Researchers at University of Buffalo’s School of Public Health found in a recent study that women who had gum disease had a 14% overall increased risk of breast cancer over women who didn’t have gum disease. The percentage jumps to over 30% if the woman smokes, or has smoked in the past 20 years. More research is needed to see if there is a connection between the inflammation gum disease causes and the development of breast cancer.

More scientific research is needed to determine if there is a cause-and-effect relationship between the systemic diseases and gum disease inflammation. It is clear by any measure, however, that gum disease isn’t helping the situation in any of these systemic conditions. There is a relationship between the gum disease and these diseases, even if it’s limited to the fact that people who have gum disease tend to have an unhealthy lifestyle that contributes to these conditions.

Sources:

Peke, P. I., et al. “Prevalence of Periodontis in Adults in the United States: 2009 2010.” Journal of Dental Research 91.10 (2012): 914-20. Prevalence of Periodontitis in Adults in the United States: 2009 and 2010. Sage Journals, 30 Aug. 2012. Web. 22 Apr. 2016.

“Periodontal Disease and Systemic Health.” www.perio.org. Web. 22 April 2016. <https://www.perio.org/consumer/other-diseases>

“Oral Health Topics.” www.ada.org. Web. 22 April 2016. < http://www.ada.org/en/member-center/oral-health-topics/oral-systemic-health>

“Diabetes and Periodontal Disease.” www.webmd.com. Web. 24 April 2016. < http://www.webmd.com/diabetes/periodontal-disease>

Miller, Kelli. “Periodontal Disease and Heart Health.” www.webmd.com. Web. 24 April 2016. < http://www.webmd.com/heart-disease/features/periodontal-disease-heart-health>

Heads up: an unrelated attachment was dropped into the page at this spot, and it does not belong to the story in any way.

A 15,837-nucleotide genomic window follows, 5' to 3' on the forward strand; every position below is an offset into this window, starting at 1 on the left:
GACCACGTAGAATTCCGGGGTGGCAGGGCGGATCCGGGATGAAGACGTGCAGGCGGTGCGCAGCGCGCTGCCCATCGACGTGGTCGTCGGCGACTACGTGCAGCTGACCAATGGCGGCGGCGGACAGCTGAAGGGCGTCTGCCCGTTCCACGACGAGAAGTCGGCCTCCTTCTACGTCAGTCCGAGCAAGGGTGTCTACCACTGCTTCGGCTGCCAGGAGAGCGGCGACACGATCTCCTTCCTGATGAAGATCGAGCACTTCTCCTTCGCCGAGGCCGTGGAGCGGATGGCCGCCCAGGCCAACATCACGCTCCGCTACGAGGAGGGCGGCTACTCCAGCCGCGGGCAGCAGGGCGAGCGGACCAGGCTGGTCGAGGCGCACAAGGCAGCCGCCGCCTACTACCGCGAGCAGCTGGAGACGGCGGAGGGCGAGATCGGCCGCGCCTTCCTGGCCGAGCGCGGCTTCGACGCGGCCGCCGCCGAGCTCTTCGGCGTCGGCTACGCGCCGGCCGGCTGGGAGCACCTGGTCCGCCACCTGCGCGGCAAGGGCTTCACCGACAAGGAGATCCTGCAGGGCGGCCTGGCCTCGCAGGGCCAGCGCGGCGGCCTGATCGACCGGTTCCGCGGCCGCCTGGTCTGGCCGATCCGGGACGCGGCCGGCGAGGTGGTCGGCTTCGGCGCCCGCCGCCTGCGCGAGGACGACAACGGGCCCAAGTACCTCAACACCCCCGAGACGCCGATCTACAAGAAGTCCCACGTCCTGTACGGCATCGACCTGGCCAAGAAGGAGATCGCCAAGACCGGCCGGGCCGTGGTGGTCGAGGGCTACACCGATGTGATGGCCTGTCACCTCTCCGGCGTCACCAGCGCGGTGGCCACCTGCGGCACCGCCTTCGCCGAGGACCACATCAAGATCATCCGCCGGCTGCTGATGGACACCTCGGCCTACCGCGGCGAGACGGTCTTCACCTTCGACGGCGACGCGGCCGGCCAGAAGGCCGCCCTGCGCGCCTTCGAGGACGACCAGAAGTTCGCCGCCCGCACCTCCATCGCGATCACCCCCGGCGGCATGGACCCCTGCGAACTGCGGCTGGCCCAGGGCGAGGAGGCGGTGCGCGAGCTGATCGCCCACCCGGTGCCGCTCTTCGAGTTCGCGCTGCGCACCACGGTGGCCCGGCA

Grau, MD, Armin J.; Becher, PhD, Heiko; Christoph M. Siegler, M.D., et al. “Periodontal Disease as a Risk Factor for Ischemic Stroke.” Stroke (2004) 35: 496-501. Web Stroke.ahajournals.org. <http://stroke.ahajournals.org/content/35/2/496.full>

Reinberg, Steven. “Link Between Gum Disease, Breast Cancer Risk?” www.webmd.com. Web. 24 April 2016. <http://www.webmd.com/breast-cancer/news/20151221/study-suggests-link-between-gum-disease-breast-cancer-risk>

Back to Press Center

Testimonials

I went to the doctor’s office today and the service was great, fast , proficient and very helpful for me. People was very friendly and nice

Natalia Smirnova

No teeth fell out mid cleaning. 10/10

Erik Purdy (West Palm Beach, FL)

Dr. Gorbatov and the amazing team took amazing care of me during my extractions and had attended to me last minute. Very conveniently located!

Steven Kupchan

Great office. Dr. Gorbatov is an excellent dentist. The staffs are really nice and helpful.One of the best experience. Highly recommend.

Phicha M

Had a great experience with Dr.Gorbatov, he is really professional and doing great his job always with a smile)) Definitely recommending him

Tanya Kusiumova (Sunny Isles Beach, FL)

I had an amazing experience here. Lily the hygienist is the best she’s so nice and didn’t stop until my teeth were perfect. I love her I’ll be back soon... Read more

Auto Sales

Every time I visit its always a pleasant experience, the employees are welcoming and the service is outstanding. Its the only dentist i recommend to my friends and family

Alejandro Figueredo

One of the best dental offices in my life. Very professional and cordial staff from the front desk to the dentistry team.

Вадик-Ванадик Vadik-Vanadik

I had a great experience with Dr. Dmitry Gorbatov. He was able to save my tooth from getting a root canal. All the staff was really nice, and attentive. I... Read more

Arthur R. (North Miami Beach, FL)

Dr. Gorbatov is an excellent dentist. I went to several other dentist and they all wanted to do a root canal, but Dr. Gorbatov was able to save my tooth.... Read more

Arthur Rubinovich (Sunny Isles, FL)

Book an Appointment
Skip to content

Appointment







Fill out email and/or message